Sunday, June 19, 2011
Friday, June 17, 2011
|Aventine phalangites, painted by Craig Davey I believe.|
Monday, June 13, 2011
|Caesar and Cleopatra. And her gimp.|
Thursday, June 9, 2011
I needed to paint up the shields for my ancient Germans, and decided to do a bit of background research to pick color schemes and patterns that at least gave a nod to historical accuracy. Here's what I discovered.
Tuesday, June 7, 2011
Sunday, June 5, 2011
|Woodland Scenics tree on the left, my custom trees on the right.|
I had an epiphany a few years ago. For all the time we spend painting, detailing and basing our miniatures, most of a wargame's playing surface is covered by terrain rather than figures. I think it's a shame to see beautiful figures battling it out on top of some ratty green felt and half a dozen crummy model railroad trees.
I really get jazzed about beautiful set ups - wargames that look like dioramas with terrain that matches the figures in aesthetics. My first order of business when I got back into wargaming was to upgrade my terrain. I found out that I may have had some figure painting skills built up over decades, but when it came to terrain I was clumsy novice.
Thursday, June 2, 2011
|Example of Impetus style basing from the Saxon Dog blog (saxondog.blogspot.com/).|
I spent a lot of time digging up information on the intricacies of basing for ancient and medieval wargames, only to find that there is no single good solution to the problem. Here's the deal. Decades ago, wargames were designed primarily as simulations. Each figure represented a certain number of soldiers, each inch of the board corresponded to a precise number of real world yards, and the bases the figures were affixed to were supposed to take up the proportional amount of area that those troops would take up on the real battlefield. During the 80's bases got standardized to fit the most popular set of rules at the time: DBM/DBA. Since then most of the other games that came out to compete with DBM/DBA used their conventional basing for multi-figure stands since nobody wants to rebase all of their figures just to try out a new set of rules. Recently several rules sets have been published that play a little looser with the sizes of multi-figure bases, either using larger or smaller bases, or getting rid of explicit base sizes altogether in favor of proportional bases sizes.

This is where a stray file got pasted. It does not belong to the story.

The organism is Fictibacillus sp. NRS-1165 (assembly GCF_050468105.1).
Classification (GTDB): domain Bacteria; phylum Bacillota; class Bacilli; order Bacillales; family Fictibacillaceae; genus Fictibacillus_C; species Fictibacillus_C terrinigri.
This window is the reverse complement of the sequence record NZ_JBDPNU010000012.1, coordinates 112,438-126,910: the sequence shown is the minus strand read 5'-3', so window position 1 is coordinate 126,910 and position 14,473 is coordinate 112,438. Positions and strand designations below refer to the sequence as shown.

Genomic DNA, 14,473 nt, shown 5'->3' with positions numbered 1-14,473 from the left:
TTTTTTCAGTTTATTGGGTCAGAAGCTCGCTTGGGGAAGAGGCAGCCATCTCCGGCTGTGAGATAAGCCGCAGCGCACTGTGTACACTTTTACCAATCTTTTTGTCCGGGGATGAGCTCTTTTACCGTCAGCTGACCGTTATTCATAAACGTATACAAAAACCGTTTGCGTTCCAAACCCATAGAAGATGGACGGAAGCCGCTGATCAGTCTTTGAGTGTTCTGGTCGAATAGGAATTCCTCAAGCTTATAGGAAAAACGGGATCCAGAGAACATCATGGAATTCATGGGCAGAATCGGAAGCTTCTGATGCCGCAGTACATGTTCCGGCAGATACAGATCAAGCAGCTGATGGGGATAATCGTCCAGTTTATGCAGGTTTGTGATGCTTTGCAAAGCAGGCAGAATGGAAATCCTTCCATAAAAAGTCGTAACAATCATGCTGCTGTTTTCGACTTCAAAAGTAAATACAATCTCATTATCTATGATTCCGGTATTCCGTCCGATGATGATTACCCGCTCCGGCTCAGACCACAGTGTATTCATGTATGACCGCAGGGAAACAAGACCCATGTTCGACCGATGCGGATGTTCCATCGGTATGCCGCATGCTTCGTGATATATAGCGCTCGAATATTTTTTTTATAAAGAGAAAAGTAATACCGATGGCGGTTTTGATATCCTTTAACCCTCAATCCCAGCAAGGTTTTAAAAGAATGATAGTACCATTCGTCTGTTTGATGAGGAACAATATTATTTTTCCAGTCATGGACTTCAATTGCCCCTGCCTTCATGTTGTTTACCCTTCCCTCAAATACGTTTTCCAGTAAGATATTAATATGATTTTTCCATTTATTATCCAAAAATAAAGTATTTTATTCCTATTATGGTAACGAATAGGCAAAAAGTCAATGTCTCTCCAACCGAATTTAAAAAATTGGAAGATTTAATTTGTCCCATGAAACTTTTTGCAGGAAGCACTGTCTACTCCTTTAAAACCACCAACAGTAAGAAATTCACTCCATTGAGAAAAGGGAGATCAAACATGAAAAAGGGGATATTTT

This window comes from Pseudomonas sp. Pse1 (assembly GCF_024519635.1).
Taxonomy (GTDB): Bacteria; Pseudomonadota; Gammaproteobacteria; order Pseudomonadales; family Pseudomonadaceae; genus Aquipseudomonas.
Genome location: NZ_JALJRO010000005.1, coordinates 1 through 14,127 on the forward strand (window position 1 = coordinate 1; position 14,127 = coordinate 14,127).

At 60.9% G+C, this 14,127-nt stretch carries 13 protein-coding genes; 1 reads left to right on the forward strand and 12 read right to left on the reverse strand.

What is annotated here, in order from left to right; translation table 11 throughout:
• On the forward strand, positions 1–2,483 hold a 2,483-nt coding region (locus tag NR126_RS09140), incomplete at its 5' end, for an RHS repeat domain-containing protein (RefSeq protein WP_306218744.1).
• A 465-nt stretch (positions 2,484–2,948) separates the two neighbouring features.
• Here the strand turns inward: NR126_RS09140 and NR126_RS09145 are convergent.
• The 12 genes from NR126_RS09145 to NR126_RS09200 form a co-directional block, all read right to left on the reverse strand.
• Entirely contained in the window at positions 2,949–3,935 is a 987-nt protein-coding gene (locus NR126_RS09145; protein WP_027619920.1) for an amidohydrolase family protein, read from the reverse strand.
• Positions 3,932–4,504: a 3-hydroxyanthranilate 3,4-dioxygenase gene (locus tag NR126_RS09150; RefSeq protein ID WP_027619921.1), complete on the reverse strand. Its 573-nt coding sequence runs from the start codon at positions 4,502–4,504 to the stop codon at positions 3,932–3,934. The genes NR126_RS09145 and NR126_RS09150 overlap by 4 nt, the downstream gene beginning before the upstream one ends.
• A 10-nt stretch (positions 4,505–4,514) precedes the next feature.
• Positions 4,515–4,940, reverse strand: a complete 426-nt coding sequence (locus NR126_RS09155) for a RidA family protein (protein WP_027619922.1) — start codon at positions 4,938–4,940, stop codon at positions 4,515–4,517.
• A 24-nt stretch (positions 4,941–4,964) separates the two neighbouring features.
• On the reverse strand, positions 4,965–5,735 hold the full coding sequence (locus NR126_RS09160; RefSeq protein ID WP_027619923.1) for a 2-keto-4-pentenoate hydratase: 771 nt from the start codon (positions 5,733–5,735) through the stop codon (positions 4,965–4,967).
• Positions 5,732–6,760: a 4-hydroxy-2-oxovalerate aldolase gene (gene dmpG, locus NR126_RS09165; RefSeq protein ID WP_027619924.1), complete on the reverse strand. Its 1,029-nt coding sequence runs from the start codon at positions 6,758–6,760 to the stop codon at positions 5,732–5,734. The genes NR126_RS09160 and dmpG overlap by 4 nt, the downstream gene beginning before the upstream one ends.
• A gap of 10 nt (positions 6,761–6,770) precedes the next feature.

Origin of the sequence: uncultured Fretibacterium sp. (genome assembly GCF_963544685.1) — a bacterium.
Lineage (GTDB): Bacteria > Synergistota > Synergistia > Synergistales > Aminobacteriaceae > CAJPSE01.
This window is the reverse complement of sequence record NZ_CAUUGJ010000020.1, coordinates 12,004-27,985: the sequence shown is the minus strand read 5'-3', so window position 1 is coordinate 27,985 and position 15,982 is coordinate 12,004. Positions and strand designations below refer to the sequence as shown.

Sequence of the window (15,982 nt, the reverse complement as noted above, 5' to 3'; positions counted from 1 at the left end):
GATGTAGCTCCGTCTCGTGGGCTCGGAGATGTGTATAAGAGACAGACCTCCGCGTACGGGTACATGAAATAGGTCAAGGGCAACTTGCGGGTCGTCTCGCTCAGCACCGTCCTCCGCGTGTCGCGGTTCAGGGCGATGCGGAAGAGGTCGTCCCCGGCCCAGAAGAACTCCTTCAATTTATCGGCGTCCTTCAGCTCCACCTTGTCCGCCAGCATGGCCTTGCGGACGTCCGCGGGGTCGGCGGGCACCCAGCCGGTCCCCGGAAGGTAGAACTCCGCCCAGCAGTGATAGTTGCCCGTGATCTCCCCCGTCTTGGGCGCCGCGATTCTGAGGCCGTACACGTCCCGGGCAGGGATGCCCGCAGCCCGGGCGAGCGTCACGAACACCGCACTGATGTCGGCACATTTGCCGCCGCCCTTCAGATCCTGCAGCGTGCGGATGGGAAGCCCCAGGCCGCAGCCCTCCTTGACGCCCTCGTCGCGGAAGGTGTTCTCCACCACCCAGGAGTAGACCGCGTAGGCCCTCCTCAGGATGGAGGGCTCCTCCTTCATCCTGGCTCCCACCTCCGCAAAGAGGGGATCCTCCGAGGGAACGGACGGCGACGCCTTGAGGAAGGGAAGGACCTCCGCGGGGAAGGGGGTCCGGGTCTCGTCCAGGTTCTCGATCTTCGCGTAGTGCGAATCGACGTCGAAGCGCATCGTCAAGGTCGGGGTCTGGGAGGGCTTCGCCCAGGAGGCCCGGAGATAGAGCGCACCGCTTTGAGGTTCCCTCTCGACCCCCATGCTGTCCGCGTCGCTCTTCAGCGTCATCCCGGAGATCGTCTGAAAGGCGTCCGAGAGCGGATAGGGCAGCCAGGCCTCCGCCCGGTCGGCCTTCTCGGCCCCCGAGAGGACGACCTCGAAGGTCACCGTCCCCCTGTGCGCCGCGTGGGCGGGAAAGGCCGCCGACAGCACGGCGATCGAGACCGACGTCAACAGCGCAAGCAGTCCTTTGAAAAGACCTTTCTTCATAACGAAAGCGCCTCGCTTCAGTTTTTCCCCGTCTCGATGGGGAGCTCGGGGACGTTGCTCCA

I want to avoid having to rip my figures off their nicely textured bases in the future, but settling on a single type of base size has been tricky. I really like the look of very large bases, 120mm x 60mm that use fewer figures and allow the miniatures "to breath". I've seen this referred to as "Impetus basing" after the popular Impetus rules that use it as their standard basing. I've also been reading the new Hail Caesar rules, and while the authors state time and again that any basing type will work, they use 40mm x 40mm bases and group several of those into units. Because units need to disperse into open order (usually shown by spreading the bases apart so there is a gap between the various bases within the unit) in order to move through woods or rough ground, I think this is something I'll need to take into account. And then there's the venerable DBA/DBM rules that use bases 60mm wide that are still suggested in wide range of rules.
I'm pretty pysched to try out Hail Caesar, so currently I'm leaning towards 40x40 basing but I'm not quite settled on it. I may need to just stick the figures to temporary bases to try out the rules and see how it actually feels moving the various base sizes around during a game.